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Paula Spencer

Paula Spencer
 

Paula Spencer begins on the eve of Paula's forty-eighth birthday. She hasn't had a drink for four months and five days. Her youngest children, Jack and Leanne, are still living with her. They're grand kids, but she worries about Leanne. Paula still works as a cleaner. This work s... read full description below.

This title is no longer available locally, but in stock internationally – usually ships 2-3 weeks.

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ISBN 9780099501374
Barcode 9780099501374
Published 3 September 2007 by Vintage
Format Paperback, New edition
Alternate Format(s) View All (6 other possible title(s) available)
Author(s) By Doyle, Roddy
Availability Internationally sourced; usually ships 2-3 weeks

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Full details for this title

ISBN-13 9780099501374
ISBN-10 0099501376
Stock Available
Status Internationally sourced; usually ships 2-3 weeks
Publisher Vintage
Imprint Vintage
Publication Date 3 September 2007
International Publication Date 5 July 2007
Publication Country United Kingdom United Kingdom
Format Paperback, New edition
Edition New edition
Author(s) By Doyle, Roddy
Category Modern Fiction
Number of Pages 288
Dimensions Width: 129mm
Height: 198mm
Spine: 18mm
Weight 232g
Interest Age General Audience
Reading Age General Audience
NBS Text General & Literary Fiction
ONIX Text General/trade
Dewey Code 823.914
Catalogue Code 548000

Description of this Book

When we first met Paula Spencer - in The Woman Who Walked into Doors - she was thirty-nine, recently widowed, an alcoholic struggling to hold her family together. Paula Spencer begins on the eve of Paula's forty-eighth birthday. She hasn't had a drink for four months and five days. Her youngest children, Jack and Leanne, are still living with her. They're grand kids, but she worries about Leanne. Paula still works as a cleaner, but all the others doing the job now seem to come from Eastern Europe, and the checkout girls in the supermarket are Nigerian. You can get a cappuccino in the cafe, and her sister Carmel is thinking of buying a holiday home in Bulgaria. Paula's got four grandchildren now; two of them are called Marcus and Sapphire. Reviewing The Woman Who Walked into Doors , Mary Gordon wrote: 'It is the triumph of this novel that Mr Doyle - entirely without condescension - shows the inner life of this battered house-cleaner to be the same stuff as that of the heroes of the great novels of Europe.' Her words hold true for this new novel. Paula Spencer is brave, tenacious and very funny. The novel that bears her name is another triumph for Roddy Doyle.

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Awards, Reviews & Star Ratings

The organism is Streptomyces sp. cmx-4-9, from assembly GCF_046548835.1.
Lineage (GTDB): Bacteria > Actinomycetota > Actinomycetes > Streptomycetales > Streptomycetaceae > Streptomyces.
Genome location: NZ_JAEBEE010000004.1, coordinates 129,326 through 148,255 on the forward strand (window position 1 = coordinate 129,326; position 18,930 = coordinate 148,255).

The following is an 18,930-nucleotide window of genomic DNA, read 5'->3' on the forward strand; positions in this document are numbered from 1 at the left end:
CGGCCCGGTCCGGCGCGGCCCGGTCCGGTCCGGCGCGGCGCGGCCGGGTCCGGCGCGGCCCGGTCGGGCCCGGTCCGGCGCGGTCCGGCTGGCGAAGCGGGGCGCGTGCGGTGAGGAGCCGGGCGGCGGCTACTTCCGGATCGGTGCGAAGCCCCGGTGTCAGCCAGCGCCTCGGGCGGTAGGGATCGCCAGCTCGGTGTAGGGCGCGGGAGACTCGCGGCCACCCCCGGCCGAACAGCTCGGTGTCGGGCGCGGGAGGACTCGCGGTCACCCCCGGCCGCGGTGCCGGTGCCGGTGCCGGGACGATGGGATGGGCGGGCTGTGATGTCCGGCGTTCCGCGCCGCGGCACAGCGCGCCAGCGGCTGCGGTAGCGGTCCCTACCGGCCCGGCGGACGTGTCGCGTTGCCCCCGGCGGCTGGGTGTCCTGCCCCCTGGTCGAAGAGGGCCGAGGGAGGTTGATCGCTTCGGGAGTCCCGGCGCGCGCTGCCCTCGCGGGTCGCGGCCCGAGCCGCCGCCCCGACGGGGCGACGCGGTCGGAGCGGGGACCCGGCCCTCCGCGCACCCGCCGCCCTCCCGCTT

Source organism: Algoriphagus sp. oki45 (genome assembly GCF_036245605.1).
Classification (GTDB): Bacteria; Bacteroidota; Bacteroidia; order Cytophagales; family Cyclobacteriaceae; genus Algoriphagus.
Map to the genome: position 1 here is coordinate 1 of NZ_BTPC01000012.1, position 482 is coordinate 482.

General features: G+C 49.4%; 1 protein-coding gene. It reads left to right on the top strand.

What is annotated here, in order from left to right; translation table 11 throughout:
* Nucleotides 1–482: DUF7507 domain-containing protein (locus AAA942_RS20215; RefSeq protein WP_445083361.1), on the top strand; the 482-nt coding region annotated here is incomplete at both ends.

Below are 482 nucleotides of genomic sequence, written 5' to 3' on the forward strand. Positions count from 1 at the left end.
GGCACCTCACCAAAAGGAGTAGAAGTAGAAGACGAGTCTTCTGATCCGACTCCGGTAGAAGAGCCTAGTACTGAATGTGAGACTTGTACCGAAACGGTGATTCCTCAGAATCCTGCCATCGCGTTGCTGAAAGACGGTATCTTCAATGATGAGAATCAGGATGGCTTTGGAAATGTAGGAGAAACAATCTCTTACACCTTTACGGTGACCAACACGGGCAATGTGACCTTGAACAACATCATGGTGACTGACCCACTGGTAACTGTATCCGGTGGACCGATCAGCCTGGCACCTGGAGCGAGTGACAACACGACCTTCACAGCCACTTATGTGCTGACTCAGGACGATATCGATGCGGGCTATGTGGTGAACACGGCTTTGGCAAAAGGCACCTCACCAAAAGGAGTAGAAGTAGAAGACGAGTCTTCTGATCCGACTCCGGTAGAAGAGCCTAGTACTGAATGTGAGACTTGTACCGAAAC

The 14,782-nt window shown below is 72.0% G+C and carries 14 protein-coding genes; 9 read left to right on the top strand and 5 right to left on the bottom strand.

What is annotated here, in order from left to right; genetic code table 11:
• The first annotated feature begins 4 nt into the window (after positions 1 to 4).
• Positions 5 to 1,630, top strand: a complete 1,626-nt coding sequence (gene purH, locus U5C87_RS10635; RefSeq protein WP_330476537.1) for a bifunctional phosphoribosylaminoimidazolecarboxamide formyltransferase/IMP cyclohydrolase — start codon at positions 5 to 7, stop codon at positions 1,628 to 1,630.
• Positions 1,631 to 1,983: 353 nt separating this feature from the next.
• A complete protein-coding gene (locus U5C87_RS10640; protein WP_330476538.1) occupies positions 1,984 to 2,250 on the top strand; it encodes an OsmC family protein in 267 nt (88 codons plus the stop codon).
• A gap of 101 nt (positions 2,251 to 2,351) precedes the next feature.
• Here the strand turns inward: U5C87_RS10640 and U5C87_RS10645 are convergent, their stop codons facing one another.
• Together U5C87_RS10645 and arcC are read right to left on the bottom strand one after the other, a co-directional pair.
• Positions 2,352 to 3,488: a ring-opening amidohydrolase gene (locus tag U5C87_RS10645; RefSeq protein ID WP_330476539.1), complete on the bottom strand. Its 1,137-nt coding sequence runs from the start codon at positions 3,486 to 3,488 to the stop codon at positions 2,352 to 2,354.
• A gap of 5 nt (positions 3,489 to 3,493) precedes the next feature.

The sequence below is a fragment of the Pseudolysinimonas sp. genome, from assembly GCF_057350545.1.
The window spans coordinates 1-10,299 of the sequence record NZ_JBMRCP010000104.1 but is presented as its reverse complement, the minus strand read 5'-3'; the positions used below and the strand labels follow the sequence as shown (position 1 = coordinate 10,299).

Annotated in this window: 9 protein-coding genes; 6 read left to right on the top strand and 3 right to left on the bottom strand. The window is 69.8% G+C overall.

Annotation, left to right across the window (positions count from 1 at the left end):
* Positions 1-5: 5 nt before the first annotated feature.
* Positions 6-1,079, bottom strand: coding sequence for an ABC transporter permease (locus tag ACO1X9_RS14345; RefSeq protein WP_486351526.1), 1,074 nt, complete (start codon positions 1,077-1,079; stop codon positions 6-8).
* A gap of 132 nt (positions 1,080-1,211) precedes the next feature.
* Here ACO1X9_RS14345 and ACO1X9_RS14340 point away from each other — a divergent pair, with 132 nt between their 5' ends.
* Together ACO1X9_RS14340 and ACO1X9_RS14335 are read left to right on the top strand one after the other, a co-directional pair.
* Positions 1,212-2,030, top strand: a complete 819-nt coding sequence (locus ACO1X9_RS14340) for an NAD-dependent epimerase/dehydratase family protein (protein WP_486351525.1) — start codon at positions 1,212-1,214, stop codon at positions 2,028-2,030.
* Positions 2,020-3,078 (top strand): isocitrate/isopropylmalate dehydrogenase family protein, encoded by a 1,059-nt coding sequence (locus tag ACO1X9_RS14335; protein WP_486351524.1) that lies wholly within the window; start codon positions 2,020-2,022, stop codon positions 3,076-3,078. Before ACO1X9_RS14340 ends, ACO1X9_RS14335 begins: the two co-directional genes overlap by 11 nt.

NZ Review An extraordinary story about an ordinary life. <br> - People <br><br> Brilliant . . . And Paula, as she patches a self together from remnants, emerges as an inspiring heroine. <br> - The New Yorker <br><br> Beautifully nuanced and sweetly populist. <br> - USA Today <br><br> A tale of ultimate personal struggle, and told superbly. <br> - The Wall Street Journal <br><br>
UK Review Bertrams Star Rating: 5 stars (out of 5)
US Review An intimate, humane portrait of a working-class Irish woman's pleasures and struggles in her first year of sobriety.Doyle fans first met Paula Spencer in Doyle's critically acclaimed novel, The Woman Who Walked Into Doors (1996), the story of Paula's alcoholism, her marriage to the wild, abusive Charlo and their four children. This book opens eight years later, on Paula's 47th birthday. Charlo is dead, two of Paula's children are grown and have children of their own and Paula is four months and five days sober. Some big things happen in this novel-fights, sickness, reconciliation-but they are not the story's focus. Instead, Doyle employs his trademark narrative style, an almost exclusive use of dialogue and fragmented inner monologue, to convey the thousand tiny moments of despair and triumph that make up Paula's daily life. To the middle- class observer, Paula lives a drab, working-class existence cleaning houses and stadiums in Dublin. But to be an ordinary person is a source of great joy to Paula. Like a woman who has returned from the verge of death, she can't get over her luck. That she has money in her pocket and the occasional day off from work, that she is able to savor good coffee in the Italian cafe in her neighborhood where, she's pleased to note, they trust her not to run off without paying-all are sources of joy. It's grand, Paula says. As she gradually builds a new life, it's a phrase she uses again and again.Profound, subtle and unsentimental-the latest from a master back in top form. (Kirkus Reviews)

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Author's Bio

Roddy Doyle was born in Dublin in 1958. He is the author of nine acclaimed novels, one collection of short stories and Rory & Ita, a memoir about his parents. He won the Booker Prize in 1993 for Paddy Clarke Ha Ha Ha. His last book, The Dead Republic, was the final volume in the Henry Smart trilogy.

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